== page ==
Ford of Europe hopes to cut 6 to 8 percent from the cost of making cars by introducing a pay-on-production contract for suppliers of manufacturing equipment.
The new Fiesta, due for launch at the end of 2001, will be the first car to benefit from the new approach.
'Never before has this been done in our industry, although it has been talked about for a long time,' said Rolf Zimmermann, vice president for manufacturing at Ford of Europe. 'Our industry has too many assets. I want to change fixed costs into variable costs, and I want to invest less.'
The new contracts mean suppliers of production equipment such as body-welding machinery will only receive pay ment once the assembly plant is fully functional, and producing cars of satisfactory quality. The size of the payment to suppliers will depend on the number of vehicles of acceptable quality Ford builds.
For Zimmermann, it is the way of the future. 'This is the standard we are using for all upcoming models,' he said.
Ford expects the new contracts to encourage higher quality, while cutting costs. Zimmermann wants suppliers who accept pay-on-production contracts to bring their own ideas on how to achieve 'world class' quality.
Zimmermann says he has given no guarantees of production volumes to the first pay-on-production suppliers in the Fiesta project.
'Equipment suppliers now have to share the risks we face in launching a new model,' he said. 'The value of the per-unit payment could vary as demand rises and falls.'
Production capacity for the new Fiesta at Ford's Cologne plant will be 270,000 units per year. Any variation in output more than 10 percent up or down will require a new rate to be negotiated. The duration of the contracts is not guaranteed either - although they will remain in place at least for the lifetime of the model, generally six to eight years.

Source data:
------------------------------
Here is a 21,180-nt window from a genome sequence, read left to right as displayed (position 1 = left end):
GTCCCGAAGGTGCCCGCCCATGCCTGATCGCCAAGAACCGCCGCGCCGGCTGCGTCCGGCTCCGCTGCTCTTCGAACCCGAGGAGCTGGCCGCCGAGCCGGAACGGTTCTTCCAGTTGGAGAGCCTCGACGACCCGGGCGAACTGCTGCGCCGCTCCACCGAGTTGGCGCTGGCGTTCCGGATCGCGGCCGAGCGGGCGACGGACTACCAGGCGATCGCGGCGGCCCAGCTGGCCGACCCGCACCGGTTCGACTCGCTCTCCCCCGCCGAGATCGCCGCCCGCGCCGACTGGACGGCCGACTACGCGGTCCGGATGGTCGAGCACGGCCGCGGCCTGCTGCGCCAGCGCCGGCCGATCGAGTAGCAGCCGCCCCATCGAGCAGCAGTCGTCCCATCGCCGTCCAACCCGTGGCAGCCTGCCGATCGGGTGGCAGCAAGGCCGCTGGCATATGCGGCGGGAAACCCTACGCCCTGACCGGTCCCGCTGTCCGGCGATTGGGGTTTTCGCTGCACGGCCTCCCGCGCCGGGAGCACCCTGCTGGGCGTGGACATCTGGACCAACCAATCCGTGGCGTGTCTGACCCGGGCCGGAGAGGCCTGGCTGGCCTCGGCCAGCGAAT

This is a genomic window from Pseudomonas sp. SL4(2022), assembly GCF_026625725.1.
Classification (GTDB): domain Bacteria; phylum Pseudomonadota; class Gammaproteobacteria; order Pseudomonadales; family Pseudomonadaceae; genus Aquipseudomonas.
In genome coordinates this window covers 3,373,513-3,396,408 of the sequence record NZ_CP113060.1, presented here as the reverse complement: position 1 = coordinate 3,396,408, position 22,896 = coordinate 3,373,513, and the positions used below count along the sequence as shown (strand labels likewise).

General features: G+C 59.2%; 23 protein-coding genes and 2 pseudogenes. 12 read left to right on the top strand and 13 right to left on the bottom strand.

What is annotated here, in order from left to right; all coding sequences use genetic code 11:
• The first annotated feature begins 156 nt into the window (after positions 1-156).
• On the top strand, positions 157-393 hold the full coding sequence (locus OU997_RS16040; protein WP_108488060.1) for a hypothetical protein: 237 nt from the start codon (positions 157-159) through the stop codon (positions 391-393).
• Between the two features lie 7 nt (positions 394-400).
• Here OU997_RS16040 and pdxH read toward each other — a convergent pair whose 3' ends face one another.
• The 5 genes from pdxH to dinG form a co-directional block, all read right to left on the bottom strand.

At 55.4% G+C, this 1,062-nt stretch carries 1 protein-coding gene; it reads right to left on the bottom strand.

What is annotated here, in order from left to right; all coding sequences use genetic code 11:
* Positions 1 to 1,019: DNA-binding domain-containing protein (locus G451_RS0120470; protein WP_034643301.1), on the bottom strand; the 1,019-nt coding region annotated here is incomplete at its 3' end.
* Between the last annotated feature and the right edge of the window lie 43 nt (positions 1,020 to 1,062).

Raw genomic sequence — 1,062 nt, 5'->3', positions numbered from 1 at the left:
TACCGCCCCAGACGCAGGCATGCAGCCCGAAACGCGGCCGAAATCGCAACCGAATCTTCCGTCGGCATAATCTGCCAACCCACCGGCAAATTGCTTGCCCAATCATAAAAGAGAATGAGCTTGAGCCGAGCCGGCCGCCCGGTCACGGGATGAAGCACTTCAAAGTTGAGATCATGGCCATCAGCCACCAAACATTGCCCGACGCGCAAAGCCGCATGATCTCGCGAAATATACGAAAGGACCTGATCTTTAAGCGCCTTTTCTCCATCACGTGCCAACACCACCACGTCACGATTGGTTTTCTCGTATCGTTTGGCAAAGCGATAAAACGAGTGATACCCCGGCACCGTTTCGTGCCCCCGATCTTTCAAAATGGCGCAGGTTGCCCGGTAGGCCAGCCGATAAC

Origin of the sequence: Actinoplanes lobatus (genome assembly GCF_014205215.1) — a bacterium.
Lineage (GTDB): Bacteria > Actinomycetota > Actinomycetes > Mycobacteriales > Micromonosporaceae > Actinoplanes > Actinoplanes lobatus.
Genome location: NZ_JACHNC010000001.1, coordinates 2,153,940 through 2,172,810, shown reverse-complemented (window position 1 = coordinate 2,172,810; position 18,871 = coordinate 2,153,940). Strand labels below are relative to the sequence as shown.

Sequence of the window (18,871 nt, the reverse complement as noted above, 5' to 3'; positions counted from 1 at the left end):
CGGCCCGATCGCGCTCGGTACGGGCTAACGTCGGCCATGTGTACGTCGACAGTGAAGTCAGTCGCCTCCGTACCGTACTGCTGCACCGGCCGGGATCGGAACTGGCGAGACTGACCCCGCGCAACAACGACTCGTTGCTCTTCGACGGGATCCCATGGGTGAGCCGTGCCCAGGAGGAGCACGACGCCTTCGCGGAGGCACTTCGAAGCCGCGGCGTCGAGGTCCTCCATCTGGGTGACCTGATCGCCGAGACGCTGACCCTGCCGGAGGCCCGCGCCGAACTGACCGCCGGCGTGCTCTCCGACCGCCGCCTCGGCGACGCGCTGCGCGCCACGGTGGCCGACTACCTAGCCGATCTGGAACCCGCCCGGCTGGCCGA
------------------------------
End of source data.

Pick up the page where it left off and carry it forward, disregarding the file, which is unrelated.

Ford's first pay-on-production contracts for the new Fiesta have been awarded to body-welding machinery makers Kuka and Comau, and to Eisenmann for the trim and final assembly line equipment.
Comau is now ready to consider a similar approach with other customers, says Paolo Egalini, sales director at the Turin company.
The risk does not entirely fall on Comau, he added, since Ford will be responsible for the part of the investment relating to model-specific tooling - about 50 percent of the total - and Comau will share the remainder with a leasing company.
However, to satisfy Ford's needs and reduce the model-specific content, Comau was driven to develop new technical solutions which would maximize the flexibility and re-usability of the equipment.
Cologne's paint shop is relatively new and does not need to be replaced. Otherwise, it too would have been the subject of a pay-on-production contract, Zimmermann said.